I am a pretty social person, hence the name of our company, Social-Cindy. In my socializing, both at networking events and on the various social media outlets, I often hear from people looking to change careers and wondering if I have any helpful hints for them. Since I have not been in the market for a job in a long time, I don’t really have much to offer. But I know from working in social media and websites that in order to get people’s attention, your work has to stand out. It should be visually appealing, and the information should be to the point and accurate.

When I casually mentioned this topic of job hunts and resumes, my friend, Kelsey Beaudoin who owns Chickadee Designs, piped in and let me know one of the services she offers is crafting a visually appealing, stand out from the rest resume for people. I said we should let people know about this. Write a blog post for me and I will put it out there. Here it is:

“Updating a resume or drafting a new one after years can be daunting. What previous jobs are the best to include? What are the important keywords it should have? What experiences are better left unwritten? How can someone stand out from all their competitors? While I can’t answer every question, I can help guide you in how to stand out. 

At my last job interview, the manager interviewing me said, “I’ve never seen such a great resume!” Had I gone through and selected the jobs I felt were strongest? Yes. Had I meticulously crafted the right wording? Yes. Had I left out (on purpose) my high school jobs of babysitting and working at Subway? Yes. But the manager wasn’t talking about any of those. He was talking about the visual design appeal. 

Before sending out my resume, I had worked hard to make it pop, which in turn helped me stand out from my competitors. Most people put something together in a word document with basic headings and the standard font, hoping a potential company reads it. What if you are one of 100’s of applicants? Do recruiters and potential bosses read every single resume? Probably not. This is where eye-catching design comes in!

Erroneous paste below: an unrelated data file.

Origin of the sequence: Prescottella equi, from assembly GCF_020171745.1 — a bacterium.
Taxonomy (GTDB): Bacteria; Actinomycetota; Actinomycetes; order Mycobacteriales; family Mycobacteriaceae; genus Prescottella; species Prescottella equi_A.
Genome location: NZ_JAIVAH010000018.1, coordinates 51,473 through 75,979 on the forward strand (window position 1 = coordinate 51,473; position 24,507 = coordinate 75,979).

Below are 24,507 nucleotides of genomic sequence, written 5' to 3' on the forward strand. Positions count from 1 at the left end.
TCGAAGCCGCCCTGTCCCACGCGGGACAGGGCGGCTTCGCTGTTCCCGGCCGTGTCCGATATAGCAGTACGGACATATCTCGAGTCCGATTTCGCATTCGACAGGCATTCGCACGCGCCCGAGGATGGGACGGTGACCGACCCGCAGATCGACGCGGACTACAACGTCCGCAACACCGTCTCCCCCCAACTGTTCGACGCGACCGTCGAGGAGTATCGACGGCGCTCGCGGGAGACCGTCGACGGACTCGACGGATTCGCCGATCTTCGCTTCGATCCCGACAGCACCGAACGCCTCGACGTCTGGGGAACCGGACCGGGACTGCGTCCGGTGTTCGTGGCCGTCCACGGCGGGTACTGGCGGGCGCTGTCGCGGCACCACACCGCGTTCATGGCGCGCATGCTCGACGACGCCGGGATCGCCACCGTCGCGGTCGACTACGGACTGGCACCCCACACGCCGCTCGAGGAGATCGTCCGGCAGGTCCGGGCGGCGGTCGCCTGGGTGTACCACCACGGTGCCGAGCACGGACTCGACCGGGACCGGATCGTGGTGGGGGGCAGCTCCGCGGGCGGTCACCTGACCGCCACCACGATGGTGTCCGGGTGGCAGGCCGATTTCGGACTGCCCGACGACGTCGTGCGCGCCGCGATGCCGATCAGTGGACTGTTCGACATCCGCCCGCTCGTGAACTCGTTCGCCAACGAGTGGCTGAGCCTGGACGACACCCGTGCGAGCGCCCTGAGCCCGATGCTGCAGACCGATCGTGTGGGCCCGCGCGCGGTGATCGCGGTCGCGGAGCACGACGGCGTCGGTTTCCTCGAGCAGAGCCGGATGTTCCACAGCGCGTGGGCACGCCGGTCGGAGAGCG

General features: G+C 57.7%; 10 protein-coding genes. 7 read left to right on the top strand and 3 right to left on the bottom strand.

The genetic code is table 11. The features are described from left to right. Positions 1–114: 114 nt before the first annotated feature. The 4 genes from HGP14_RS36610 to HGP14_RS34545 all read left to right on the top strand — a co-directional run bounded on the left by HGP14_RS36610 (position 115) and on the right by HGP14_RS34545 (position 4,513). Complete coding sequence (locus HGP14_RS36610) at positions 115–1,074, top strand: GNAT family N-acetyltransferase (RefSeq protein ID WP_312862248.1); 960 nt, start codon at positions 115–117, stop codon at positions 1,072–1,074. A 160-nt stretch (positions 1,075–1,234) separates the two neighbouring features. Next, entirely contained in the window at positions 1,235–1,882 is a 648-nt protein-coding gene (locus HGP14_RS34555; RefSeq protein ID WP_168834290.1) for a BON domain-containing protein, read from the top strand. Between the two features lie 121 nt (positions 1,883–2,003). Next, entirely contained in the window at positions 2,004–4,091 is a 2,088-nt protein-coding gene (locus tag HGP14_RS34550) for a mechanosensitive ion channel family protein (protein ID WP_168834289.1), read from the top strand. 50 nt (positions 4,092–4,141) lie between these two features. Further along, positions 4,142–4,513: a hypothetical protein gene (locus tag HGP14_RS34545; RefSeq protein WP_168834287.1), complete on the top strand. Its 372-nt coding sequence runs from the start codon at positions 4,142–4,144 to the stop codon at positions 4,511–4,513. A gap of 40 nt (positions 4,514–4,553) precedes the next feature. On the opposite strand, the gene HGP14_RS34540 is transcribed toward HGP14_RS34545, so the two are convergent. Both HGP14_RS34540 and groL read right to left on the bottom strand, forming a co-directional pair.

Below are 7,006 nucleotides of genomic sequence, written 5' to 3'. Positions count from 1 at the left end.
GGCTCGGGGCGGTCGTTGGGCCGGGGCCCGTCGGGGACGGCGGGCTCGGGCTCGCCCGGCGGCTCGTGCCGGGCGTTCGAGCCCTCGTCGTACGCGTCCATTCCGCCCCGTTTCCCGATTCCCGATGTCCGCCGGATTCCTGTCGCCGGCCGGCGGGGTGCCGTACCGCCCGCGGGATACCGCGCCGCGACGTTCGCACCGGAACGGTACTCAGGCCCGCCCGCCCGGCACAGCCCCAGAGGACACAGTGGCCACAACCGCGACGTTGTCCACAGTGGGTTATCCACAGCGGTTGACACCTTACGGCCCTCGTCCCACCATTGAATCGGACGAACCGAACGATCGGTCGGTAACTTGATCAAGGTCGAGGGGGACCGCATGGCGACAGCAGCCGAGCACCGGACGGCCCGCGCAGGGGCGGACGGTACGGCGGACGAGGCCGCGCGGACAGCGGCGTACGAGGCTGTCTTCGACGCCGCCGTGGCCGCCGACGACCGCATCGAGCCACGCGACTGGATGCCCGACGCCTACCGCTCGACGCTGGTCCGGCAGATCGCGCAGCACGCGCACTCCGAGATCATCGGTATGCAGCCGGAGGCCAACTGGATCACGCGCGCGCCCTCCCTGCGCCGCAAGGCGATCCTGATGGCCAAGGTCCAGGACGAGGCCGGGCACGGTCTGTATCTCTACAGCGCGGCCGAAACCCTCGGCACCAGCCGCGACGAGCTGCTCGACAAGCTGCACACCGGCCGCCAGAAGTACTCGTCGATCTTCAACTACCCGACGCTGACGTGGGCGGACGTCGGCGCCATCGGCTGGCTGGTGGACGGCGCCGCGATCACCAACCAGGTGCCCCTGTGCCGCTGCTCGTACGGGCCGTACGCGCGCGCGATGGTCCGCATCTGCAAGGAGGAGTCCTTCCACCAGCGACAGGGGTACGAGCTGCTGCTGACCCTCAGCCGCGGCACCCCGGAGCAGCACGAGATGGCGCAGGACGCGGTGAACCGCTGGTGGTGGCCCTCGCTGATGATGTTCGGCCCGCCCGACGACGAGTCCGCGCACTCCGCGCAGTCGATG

This is not just about adding color, but it’s about following design principles and presenting yourself to the highest level of professionalism possible. I love to use the example of shopping at a clothing store. If you see a shirt just thrown on the floor under a table and the same shirt is nicely pressed and position on a manikin, what’s the value difference? Nothing! Each may have the same threads, dye process, number of buttons and tag, but which one are you going to pay attention to and purchase?  

Now, don’t get worried if you don’t have a design background. My best suggestion is to hire a local designer to help give you the leg up. Craft the wording to the best of your ability, then take it one step further to a professional. It’s not a large project, so it should be a very reasonable cost. Think of it as a small investment that could help you land the job of a lifetime! Just in case you aren’t personally acquainted with an awesome Graphic Designer I am willing to offer my services to you.

For around  $45 I can craft an outstanding resume for you to use on your step up to a new career.  You can check out my work on my Facebook page, Chickadee Designs, or click the link to my Etsy shop.

Kelsey Beaudoin, Guest blogger 



Cindy Fletcher, Blogger for 

Social Cindy

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